Also, McDonald’s deliberately makes the seats uncomfortable for the same reason, to get people to move along and make room for the next batch.

  • etbe

    Firstly even without power people can hog a table for a long time. Most new laptops will ship with a battery that can last 6 hours of normal use and some ship with batteries that last for 8 hours or more. It’s usually not difficult to buy a replacement battery that is larger than the standard model so you are looking at 8 to 12 hours from a single battery, if you keep the original battery fully charged then it’s as much as 20 hours of battery life that is easy to carry. Then there are 3rd party batteries that have the same plug as the power-pack for a laptop that are designed to be plugged in externally while the laptop’s battery is also being used. Such batteries may have more capacity than the internal battery and they also allow you to swap the internal battery without losing your work. It’s not particularly difficult or expensive to be able to spend 30+ hours without mains power.

    Now as for the case of a cafe in the 10AM to 2PM hours, if that was in a business area then it would be their most profitable hours and it would be understandable for them to be disinterested. The cafe where I waited was at least half empty for the entire time I was there. So not only did I give them some profit that they would otherwise have missed but I made the place look more busy – many people are reluctant to enter an empty restaurant.

    I’ve had a lot of practice at these things. Restaurant staff are generally quite happy for you to read a book as long as it’s not a peak period. If you want to buy a drink at 2PM and read a book until 6PM then the owners of most cafe’s, bars, and restaurants will be more than happy to have you there – I have tested this theory extensively. When the dinner crowd starts arriving you will get asked frequently if you would like to order something else and you have a choice of ordering dinner or moving on.

    I suspect that if Paul had wanted to use a cafe between 2PM and 6PM then he would have got a much better reaction.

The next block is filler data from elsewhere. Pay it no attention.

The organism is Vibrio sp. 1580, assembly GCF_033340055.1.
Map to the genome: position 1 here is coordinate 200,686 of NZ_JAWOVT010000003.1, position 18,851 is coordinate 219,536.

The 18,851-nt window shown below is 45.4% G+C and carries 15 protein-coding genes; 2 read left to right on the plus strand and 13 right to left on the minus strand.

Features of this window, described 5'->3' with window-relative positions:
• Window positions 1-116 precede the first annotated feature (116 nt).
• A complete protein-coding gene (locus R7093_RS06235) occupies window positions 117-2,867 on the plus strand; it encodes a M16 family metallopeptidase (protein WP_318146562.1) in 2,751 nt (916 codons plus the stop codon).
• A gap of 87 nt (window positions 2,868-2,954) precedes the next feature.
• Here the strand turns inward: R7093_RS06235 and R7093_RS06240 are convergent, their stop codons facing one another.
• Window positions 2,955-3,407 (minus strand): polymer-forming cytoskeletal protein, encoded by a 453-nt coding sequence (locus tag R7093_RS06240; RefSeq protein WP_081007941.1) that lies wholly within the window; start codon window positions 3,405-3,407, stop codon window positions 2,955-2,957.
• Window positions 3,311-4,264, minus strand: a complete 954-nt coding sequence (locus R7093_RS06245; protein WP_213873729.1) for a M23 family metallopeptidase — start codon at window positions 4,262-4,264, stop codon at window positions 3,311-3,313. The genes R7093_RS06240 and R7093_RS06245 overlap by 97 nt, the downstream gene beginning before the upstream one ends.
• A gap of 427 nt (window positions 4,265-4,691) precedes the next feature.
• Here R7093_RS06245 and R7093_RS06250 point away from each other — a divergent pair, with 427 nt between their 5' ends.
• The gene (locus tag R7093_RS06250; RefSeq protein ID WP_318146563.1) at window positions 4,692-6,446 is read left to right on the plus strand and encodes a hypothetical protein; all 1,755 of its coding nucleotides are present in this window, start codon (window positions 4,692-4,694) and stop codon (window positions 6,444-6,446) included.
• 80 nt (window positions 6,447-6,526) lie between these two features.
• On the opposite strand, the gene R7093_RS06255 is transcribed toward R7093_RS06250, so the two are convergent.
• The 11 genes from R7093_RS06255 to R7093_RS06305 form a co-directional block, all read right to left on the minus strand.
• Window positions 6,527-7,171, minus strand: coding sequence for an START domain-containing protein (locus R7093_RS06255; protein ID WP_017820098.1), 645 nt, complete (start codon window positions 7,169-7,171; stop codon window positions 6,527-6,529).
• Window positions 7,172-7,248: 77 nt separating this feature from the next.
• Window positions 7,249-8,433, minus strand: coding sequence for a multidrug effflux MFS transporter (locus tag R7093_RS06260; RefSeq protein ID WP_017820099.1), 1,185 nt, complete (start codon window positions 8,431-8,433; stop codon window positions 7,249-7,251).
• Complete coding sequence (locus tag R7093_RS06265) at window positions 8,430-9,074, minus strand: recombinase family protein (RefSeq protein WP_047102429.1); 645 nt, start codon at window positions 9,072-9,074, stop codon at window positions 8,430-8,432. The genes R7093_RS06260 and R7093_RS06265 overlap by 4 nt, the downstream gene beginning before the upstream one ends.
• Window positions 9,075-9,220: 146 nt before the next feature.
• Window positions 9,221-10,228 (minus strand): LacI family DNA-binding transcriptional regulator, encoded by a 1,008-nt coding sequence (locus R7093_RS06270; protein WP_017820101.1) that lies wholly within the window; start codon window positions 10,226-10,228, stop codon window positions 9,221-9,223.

Finally when running a business you have to know that not all customers will make you a profit. If you run a public facing business (such as a cafe) with the aim of making a profit from every single customer then you will scare customers away. One of the advantages of dealing with chain stores is their impersonal reaction towards product returns and other issues that may make you a non-profitable customer. They aim for aggregate profits over thousands of customers and it’s better to lose money on some customers than have them give a bad review.

    A final point is that you can try to establish relationships with the owners. For example members of my local LUG will usually go to a local Italian restaurant after the monthly meeting. That is probably the most profitable week-day of the month for that restaurant. The owners surely notice this so if there was something they could do to keep us happy which might not be the most profitable thing then they would probably still go for it.

  • Jamei

    An article was featured on slashdot recently, that not all McDonalds stores are happy about the increased “stickyness” of customers using their free wifi. Given this, I can hardly imagine that they would be inclined to offer power sockets as well :(

    McDonalds Free Wi-Fi Users Soak Up Seating
    http://hardware.slashdot.org/article.pl?sid=09/05/12/1554230

  • rpalmer

    I cannot get Mepis Linux to connect to Macdonalds, how do you do it ?

  • that is good idea to say mcdonals big evil empire.